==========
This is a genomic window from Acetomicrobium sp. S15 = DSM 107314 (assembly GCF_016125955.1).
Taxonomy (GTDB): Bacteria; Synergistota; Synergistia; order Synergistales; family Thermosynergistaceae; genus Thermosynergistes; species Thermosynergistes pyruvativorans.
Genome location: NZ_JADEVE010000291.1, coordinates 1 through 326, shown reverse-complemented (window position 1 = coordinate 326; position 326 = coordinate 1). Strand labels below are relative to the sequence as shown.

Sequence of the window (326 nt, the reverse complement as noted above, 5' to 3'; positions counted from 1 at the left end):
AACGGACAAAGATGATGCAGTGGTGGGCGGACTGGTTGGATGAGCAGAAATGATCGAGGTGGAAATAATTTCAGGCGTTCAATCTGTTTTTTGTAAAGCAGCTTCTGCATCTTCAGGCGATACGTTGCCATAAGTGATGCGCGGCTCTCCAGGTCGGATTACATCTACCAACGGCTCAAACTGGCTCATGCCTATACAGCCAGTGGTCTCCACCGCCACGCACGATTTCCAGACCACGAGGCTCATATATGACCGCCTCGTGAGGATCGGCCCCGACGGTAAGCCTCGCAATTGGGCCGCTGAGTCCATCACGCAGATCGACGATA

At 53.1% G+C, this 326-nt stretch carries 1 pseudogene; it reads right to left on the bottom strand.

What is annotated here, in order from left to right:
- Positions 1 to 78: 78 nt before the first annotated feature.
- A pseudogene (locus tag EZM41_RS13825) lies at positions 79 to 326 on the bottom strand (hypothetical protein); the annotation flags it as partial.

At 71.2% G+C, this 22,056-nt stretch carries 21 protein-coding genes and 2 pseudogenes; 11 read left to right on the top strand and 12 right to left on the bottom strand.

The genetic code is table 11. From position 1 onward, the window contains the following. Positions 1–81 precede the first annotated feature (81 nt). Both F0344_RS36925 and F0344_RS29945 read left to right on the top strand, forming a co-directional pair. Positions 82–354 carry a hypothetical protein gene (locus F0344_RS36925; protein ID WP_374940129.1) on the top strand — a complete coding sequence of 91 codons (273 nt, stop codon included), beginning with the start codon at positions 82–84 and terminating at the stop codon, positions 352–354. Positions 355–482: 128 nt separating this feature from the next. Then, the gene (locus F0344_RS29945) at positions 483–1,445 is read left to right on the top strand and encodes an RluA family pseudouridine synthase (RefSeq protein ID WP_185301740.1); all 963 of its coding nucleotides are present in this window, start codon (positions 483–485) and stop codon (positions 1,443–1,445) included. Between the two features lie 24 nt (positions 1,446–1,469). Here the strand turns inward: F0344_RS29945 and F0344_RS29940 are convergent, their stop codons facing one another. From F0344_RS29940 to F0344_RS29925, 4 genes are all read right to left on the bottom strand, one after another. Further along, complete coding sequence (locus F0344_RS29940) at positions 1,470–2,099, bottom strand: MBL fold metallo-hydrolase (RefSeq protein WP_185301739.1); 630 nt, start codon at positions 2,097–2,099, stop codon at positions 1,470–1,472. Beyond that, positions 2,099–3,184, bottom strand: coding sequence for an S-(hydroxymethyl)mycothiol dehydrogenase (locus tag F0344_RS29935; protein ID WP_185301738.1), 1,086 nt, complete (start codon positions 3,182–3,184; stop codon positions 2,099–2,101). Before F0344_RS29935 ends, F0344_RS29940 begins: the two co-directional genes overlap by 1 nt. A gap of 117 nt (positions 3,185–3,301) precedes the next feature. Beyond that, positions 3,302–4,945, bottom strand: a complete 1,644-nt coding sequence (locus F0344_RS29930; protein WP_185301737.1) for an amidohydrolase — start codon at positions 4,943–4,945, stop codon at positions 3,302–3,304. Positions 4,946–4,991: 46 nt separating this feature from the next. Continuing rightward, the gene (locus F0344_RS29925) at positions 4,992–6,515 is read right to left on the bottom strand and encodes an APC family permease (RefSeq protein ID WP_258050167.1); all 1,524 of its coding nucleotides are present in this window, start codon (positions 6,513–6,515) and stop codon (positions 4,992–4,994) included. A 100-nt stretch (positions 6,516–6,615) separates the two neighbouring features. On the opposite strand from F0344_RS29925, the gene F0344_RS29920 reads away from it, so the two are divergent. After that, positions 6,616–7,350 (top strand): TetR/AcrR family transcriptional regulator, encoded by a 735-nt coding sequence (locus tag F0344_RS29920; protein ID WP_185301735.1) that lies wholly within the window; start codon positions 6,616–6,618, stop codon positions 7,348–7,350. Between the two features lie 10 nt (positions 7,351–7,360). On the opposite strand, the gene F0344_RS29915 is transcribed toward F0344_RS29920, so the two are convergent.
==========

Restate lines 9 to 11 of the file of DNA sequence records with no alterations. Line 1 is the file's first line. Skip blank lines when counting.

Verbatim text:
- A pseudogene (locus tag EZM41_RS13825) lies at positions 79 to 326 on the bottom strand (hypothetical protein); the annotation flags it as partial.

At 71.2% G+C, this 22,056-nt stretch carries 21 protein-coding genes and 2 pseudogenes; 11 read left to right on the top strand and 12 right to left on the bottom strand.

The genetic code is table 11. From position 1 onward, the window contains the following. Positions 1–81 precede the first annotated feature (81 nt). Both F0344_RS36925 and F0344_RS29945 read left to right on the top strand, forming a co-directional pair. Positions 82–354 carry a hypothetical protein gene (locus F0344_RS36925; protein ID WP_374940129.1) on the top strand — a complete coding sequence of 91 codons (273 nt, stop codon included), beginning with the start codon at positions 82–84 and terminating at the stop codon, positions 352–354. Positions 355–482: 128 nt separating this feature from the next. Then, the gene (locus F0344_RS29945) at positions 483–1,445 is read left to right on the top strand and encodes an RluA family pseudouridine synthase (RefSeq protein ID WP_185301740.1); all 963 of its coding nucleotides are present in this window, start codon (positions 483–485) and stop codon (positions 1,443–1,445) included. Between the two features lie 24 nt (positions 1,446–1,469). Here the strand turns inward: F0344_RS29945 and F0344_RS29940 are convergent, their stop codons facing one another. From F0344_RS29940 to F0344_RS29925, 4 genes are all read right to left on the bottom strand, one after another. Further along, complete coding sequence (locus F0344_RS29940) at positions 1,470–2,099, bottom strand: MBL fold metallo-hydrolase (RefSeq protein WP_185301739.1); 630 nt, start codon at positions 2,097–2,099, stop codon at positions 1,470–1,472. Beyond that, positions 2,099–3,184, bottom strand: coding sequence for an S-(hydroxymethyl)mycothiol dehydrogenase (locus tag F0344_RS29935; protein ID WP_185301738.1), 1,086 nt, complete (start codon positions 3,182–3,184; stop codon positions 2,099–2,101). Before F0344_RS29935 ends, F0344_RS29940 begins: the two co-directional genes overlap by 1 nt. A gap of 117 nt (positions 3,185–3,301) precedes the next feature. Beyond that, positions 3,302–4,945, bottom strand: a complete 1,644-nt coding sequence (locus F0344_RS29930; protein WP_185301737.1) for an amidohydrolase — start codon at positions 4,943–4,945, stop codon at positions 3,302–3,304. Positions 4,946–4,991: 46 nt separating this feature from the next. Continuing rightward, the gene (locus F0344_RS29925) at positions 4,992–6,515 is read right to left on the bottom strand and encodes an APC family permease (RefSeq protein ID WP_258050167.1); all 1,524 of its coding nucleotides are present in this window, start codon (positions 6,513–6,515) and stop codon (positions 4,992–4,994) included. A 100-nt stretch (positions 6,516–6,615) separates the two neighbouring features. On the opposite strand from F0344_RS29925, the gene F0344_RS29920 reads away from it, so the two are divergent. After that, positions 6,616–7,350 (top strand): TetR/AcrR family transcriptional regulator, encoded by a 735-nt coding sequence (locus tag F0344_RS29920; protein ID WP_185301735.1) that lies wholly within the window; start codon positions 6,616–6,618, stop codon positions 7,348–7,350. Between the two features lie 10 nt (positions 7,351–7,360). On the opposite strand, the gene F0344_RS29915 is transcribed toward F0344_RS29920, so the two are convergent.